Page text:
WINFIELD | A lively discussion about the makeup of future town councils ensued during Tuesday’s Town Council study session.
Councilman Jim Simmons championed a change from the election of all at-large council members to one representative from each of the town’s four wards and one at-large member.
He said he discussed the matter with Town Attorney David Austgen prior to bringing the idea up at the study session and was given the legal green light.
When Winfield was formed in 1993, the population was small and the election of an all at-large town council made sense, Simmons said during his presentation. The same was true after the 2000 U.S. census was taken and only two wards were designated.
Town Council candidates could reside in any area of town.
However, he said, the 2010 census revealed a population growth that warranted creating four voting districts or wards in the next primary and general election. That’s because the number of housing developments have increased and brought in more people.
“This gives us an opportunity for representation from all four voting districts and one at-large member,” Simmons said, suggesting a change in the town’s ordinances to allow this kind of election.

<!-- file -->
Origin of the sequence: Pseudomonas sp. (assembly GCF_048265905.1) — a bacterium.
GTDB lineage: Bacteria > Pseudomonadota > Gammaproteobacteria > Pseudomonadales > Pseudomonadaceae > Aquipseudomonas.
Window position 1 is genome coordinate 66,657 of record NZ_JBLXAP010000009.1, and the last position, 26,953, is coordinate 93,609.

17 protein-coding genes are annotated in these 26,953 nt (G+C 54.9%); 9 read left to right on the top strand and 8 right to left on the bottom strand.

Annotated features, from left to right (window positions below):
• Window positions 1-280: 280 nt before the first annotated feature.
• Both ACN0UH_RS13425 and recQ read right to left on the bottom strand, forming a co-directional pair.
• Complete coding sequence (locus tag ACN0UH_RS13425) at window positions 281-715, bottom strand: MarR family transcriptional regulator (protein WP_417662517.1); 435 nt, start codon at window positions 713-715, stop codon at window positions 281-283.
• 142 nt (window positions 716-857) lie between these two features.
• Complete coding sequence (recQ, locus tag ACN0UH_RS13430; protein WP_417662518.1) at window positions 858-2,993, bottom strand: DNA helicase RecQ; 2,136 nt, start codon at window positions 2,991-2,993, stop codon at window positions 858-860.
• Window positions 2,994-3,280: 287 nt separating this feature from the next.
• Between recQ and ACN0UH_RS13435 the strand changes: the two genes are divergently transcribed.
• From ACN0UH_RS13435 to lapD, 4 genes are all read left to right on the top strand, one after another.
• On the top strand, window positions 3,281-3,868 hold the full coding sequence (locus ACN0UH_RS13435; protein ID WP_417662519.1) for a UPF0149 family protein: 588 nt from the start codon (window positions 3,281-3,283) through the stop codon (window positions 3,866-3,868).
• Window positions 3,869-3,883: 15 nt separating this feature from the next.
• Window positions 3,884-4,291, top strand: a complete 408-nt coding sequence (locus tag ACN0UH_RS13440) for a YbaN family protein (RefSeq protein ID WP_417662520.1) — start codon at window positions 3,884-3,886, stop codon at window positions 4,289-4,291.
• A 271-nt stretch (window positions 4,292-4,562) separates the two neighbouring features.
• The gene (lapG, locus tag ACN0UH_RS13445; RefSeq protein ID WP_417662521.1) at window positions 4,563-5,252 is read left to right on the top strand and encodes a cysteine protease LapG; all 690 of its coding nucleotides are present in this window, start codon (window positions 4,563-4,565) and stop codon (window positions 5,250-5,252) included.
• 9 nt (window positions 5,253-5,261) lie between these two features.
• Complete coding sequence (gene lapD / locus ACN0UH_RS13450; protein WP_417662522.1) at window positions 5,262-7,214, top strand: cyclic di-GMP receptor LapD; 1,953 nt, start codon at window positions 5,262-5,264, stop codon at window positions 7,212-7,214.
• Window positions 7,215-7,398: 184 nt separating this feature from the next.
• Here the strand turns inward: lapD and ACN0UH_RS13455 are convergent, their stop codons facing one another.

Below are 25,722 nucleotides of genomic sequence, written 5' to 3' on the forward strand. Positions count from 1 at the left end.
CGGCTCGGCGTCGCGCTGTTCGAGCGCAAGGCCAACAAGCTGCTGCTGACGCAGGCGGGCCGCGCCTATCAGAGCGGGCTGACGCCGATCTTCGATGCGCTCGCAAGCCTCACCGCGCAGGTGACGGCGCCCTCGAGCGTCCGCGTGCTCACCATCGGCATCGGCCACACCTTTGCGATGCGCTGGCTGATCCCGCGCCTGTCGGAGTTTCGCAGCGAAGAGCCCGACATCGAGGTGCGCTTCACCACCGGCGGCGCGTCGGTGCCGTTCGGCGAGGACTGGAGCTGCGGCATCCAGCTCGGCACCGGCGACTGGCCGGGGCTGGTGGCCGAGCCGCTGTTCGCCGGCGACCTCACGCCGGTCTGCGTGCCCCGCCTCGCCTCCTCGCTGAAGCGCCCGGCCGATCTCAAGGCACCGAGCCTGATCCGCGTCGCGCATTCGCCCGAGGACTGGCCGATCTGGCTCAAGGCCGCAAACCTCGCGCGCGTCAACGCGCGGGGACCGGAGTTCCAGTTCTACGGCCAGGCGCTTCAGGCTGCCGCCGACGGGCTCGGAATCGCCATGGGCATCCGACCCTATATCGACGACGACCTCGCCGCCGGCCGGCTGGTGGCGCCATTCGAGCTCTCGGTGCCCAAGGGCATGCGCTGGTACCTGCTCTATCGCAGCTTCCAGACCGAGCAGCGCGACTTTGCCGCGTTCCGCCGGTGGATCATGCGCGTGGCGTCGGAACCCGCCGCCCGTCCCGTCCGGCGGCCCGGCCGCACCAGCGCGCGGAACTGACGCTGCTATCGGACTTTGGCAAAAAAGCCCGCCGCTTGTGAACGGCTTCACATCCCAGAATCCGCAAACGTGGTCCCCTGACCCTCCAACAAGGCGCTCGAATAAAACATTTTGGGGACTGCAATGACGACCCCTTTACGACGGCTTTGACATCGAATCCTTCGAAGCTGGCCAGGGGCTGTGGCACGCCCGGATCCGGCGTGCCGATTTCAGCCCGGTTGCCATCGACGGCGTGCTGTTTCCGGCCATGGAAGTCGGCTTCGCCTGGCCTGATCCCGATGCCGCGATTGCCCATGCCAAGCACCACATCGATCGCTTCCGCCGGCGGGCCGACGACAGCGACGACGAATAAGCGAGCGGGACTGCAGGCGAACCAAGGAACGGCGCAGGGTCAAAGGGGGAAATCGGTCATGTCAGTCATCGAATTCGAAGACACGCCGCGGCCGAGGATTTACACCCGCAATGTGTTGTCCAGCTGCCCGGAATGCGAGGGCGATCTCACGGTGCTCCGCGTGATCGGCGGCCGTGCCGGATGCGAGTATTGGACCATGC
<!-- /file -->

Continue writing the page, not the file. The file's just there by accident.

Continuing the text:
When the next elections are held in two years, there will be four voting machines in Town Hall, he said.
Voters would cast ballots for all of the candidates no matter what district they represented, Simmons suggested. However, each district would have a representative on the council.
In discussions with a Munster Town Council member, Simmons said he discovered that’s the way elections are held in that town.
“We are the only community in Lake and Porter counties that still votes (for all at-large candidates no matter where they reside in the town),” he said, adding that DoubleTree West is the only residential area not represented on the current council.
“If no one from a district signed up to run, it would be up to the county Republican and Democratic chairmans to find someone,” he said.
The other four Winfield Town Council members disagreed with Simmons’ proposal.
David Anderson asked if Simmons really wanted both Republicans and Democrats on the council.
“I don’t,” Anderson said in reply to his own question.
Paulette Skinner said that while the idea was good in theory, it wouldn’t work for a town the size of Winfield. Neither would staggered council terms that Simmons suggested because of the expense of multiple elections in four years, she said.
In 2011, Winfield’s population was recorded as 4,583. By contrast, Munster recorded a population of 23,583 in that same year.
Town Council President Gerald Stiener suggested that Simmons talk with each council member individually. The study session format doesn’t permit voting on such a change in ordinances so no action could be taken.